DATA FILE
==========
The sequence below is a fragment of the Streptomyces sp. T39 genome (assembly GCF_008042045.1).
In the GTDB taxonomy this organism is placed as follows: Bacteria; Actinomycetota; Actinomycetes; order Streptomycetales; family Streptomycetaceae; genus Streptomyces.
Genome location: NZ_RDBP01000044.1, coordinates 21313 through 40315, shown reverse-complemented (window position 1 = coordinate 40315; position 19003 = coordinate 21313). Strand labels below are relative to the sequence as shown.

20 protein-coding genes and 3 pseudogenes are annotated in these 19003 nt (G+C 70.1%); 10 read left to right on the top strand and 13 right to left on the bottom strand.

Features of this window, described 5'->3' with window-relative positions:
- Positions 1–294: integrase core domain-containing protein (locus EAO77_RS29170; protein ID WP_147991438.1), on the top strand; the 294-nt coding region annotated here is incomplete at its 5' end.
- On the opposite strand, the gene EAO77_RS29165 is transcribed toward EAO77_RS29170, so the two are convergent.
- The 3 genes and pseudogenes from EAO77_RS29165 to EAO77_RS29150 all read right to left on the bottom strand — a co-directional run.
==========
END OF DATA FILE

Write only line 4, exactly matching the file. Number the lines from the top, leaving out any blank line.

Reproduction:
20 protein-coding genes and 3 pseudogenes are annotated in these 19003 nt (G+C 70.1%); 10 read left to right on the top strand and 13 right to left on the bottom strand.